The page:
SGX dark pool to bring HKEx extra business

PUBLISHED : Saturday, 09 October, 2010, 12:00am
UPDATED : Saturday, 09 October, 2010, 12:00am

Singapore Exchange's bombshell announcement last year that it was launching the world's first exchange-backed dark pool to trade shares - including Hong Kong equities - sent shockwaves through this city's business circles.

Financial institutions worried that they would lose business to the Lion City. But the opposite appears to be the case: Hong Kong's long-time wannabe rival is actually going to bring business to the city when the platform launches next month.

A dark pool is an electronic trading platform that allows investors to trade large amounts of stock without having to reveal their identities, the trading volumes or prices.

The dozen or so dark pools operated by stockbrokers or independent companies in Hong Kong have become increasingly popular with pension funds and asset managers because they allow them to keep their strategies hidden, cut transaction costs and avoid setting off price movements.

Many saw Singapore Exchange's decision to team up with a dark-pool operator, Chi-X Global, to launch Chi-East to trade Singapore, Hong Kong, Japanese and Australian shares as a threat to Hong Kong's business.

But Chi-East said this week that its participants, including banks and brokers, would use Hong Kong Exchanges and Clearing to settle all trades in Hong Kong stocks on its platform.

Once the trade is matched on Chi-East, the trade will be reported on HKEx by members of the local bourse. The participants will pay clearing fees to the local bourse and they will have to pay Hong Kong stamp duty on stock trades.

Ned Phillips, chief executive of Chi-East, said its dark pool was not intended to take business away from other traditional exchanges but would actually add business. 'We are not a competitor. Chi-East complements [other markets] by bringing liquidity, and this will bring business to Hong Kong Exchanges and Clearing,' Phillips said. 'We are offering a platform for brokers to trade large transactions more effectively and minimising market impact,' he said, adding that this would cut transaction costs.

'In regard to transparency, after the trade is matched, we will report via Bloomberg and Reuters the price and volume, so we are not without transparency,' he said.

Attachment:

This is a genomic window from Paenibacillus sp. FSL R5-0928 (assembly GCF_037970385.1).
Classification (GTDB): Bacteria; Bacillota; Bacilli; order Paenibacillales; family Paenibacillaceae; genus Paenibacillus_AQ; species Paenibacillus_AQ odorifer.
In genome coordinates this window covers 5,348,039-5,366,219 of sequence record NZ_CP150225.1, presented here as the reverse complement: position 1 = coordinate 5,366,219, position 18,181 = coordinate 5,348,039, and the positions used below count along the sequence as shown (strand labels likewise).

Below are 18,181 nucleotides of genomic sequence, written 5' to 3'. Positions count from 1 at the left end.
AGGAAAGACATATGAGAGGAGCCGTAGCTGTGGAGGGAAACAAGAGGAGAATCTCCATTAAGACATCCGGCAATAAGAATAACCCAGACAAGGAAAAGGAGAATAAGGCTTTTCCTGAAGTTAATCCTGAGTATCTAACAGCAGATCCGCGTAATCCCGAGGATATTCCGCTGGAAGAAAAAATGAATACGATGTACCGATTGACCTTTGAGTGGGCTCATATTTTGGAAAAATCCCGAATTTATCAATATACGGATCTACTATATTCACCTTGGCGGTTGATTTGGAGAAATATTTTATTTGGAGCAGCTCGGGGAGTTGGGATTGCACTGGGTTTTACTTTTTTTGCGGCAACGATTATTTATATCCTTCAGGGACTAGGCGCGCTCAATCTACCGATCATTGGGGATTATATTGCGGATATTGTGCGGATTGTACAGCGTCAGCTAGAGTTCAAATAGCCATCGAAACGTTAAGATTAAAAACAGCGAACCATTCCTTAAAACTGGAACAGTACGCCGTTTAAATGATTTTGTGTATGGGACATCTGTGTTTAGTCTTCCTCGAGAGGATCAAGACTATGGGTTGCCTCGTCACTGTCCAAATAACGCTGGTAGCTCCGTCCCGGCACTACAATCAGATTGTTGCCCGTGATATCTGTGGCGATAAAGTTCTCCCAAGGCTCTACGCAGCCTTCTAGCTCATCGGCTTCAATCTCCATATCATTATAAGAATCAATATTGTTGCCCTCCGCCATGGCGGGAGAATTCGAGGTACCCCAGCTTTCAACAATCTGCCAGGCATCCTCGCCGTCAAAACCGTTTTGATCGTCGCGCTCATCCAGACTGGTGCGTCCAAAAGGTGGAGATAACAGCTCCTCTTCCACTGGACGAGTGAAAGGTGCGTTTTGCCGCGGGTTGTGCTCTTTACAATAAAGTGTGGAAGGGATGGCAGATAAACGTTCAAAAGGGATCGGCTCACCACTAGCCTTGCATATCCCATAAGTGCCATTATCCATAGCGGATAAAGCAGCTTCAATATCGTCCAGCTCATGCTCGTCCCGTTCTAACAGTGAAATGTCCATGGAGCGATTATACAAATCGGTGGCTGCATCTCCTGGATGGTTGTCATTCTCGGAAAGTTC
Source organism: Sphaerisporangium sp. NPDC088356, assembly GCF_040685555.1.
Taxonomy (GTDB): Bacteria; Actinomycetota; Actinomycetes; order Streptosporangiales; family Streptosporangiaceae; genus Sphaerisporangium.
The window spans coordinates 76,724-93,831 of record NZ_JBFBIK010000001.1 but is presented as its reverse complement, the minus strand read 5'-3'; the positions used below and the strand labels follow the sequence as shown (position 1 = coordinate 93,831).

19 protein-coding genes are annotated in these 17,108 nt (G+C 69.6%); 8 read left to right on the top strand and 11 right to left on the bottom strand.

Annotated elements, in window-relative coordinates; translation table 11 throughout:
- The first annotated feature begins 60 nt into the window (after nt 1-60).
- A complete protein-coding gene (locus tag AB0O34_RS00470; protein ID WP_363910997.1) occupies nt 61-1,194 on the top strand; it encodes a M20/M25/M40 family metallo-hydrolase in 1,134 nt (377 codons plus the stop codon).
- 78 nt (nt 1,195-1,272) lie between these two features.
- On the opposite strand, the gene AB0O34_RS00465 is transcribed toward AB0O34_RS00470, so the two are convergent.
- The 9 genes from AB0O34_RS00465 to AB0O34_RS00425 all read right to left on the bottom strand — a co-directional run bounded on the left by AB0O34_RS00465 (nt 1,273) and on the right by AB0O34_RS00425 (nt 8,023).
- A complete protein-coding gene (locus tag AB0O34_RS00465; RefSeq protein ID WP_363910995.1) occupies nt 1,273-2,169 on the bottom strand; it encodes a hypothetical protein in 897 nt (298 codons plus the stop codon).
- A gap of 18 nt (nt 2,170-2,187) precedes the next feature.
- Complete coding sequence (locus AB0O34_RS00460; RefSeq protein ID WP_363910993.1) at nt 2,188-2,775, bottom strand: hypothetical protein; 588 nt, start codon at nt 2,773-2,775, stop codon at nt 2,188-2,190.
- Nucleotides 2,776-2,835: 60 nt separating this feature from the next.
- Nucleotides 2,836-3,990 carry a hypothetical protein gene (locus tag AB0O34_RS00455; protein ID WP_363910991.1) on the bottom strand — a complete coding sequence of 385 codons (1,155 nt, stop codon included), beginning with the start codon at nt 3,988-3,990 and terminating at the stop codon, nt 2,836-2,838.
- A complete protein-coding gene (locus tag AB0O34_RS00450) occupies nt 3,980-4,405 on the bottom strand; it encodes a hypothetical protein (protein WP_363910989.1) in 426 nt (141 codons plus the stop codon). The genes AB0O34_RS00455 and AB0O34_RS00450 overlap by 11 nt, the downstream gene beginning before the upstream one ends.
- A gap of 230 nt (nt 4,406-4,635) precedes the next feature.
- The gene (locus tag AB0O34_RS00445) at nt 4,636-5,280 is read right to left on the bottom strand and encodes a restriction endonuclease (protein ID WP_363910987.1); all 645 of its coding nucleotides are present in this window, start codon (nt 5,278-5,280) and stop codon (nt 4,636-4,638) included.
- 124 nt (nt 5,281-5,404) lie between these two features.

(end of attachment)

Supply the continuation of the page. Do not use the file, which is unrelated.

But if the trades took place in the traditional exchanges, other traders might bet against them, affecting the market and liquidity.

Phillips said Chi-East has approval from the Singapore Monetary Authority to start operating. It plans to introduce the platform next month for banks and brokers to trade all stocks in Singapore and major stocks in the benchmark indices of Hong Kong, Japan and Australia.

Singapore stocks will be settled by the Singapore Exchange, and London-based independent clearing houses would settle the Australian and Japanese stocks.

Chi-East is sticking to traditional exchanges in Hong Kong and Singapore because their infrastructure was the most efficient available service, Phillips added.

Phillips said that in the United States around 8 to 10 per cent of traders used dark pools, and 3 to 5 per cent in Europe. Brokers believe the figure for Asia is less than 2 per cent, but Phillips predicts it will take off.

Large cross trades used to be done by brokers over the phone in the old days, but new technology means they can do it electronically using the dark pool network, increasing the efficiency of the market, he said. 'Many believe dark pools are competitors with traditional exchanges, but in fact Chi-East shows that the two can work well together. Singapore Exchange has a good reputation and a well developed data centre and infrastructure, while Chi-X has the technology in dark pool operations,' Phillips said. 'I believe there will be further similar co-operation in future.'

Competition between dark pools and traditional exchanges has heated up in the US and Europe where regulations allow dark pools to run independently of exchanges.

In Hong Kong and Asia, however, most markets require dark pools to be a member of or to link up with a traditional exchange member, so they usually operate like brokerages.

The HKEx is downplaying the development. 'We noted the development (of Chi-East) and will continue to monitor the exchange environment in this region as well as the global trend,' a spokesman said. 'We will continue to ensure our markets are competitive in providing services to market participants, including issuers and investors.'

Christopher Cheung Wah-fung, chairman of the Hong Kong Securities Professionals Association, said the Hong Kong stock market's daily turnover was more than HK$100 billion, which provided deep liquidity for settlement and would be hard for overseas exchanges or dark-pool operators to rival.

'HKEx could also consider introducing its own version of the dark pool, but I think it should not be a priority. It should first introduce yuan products and extend its trading hours as these measures would bring more business to Hong Kong,' Cheung said.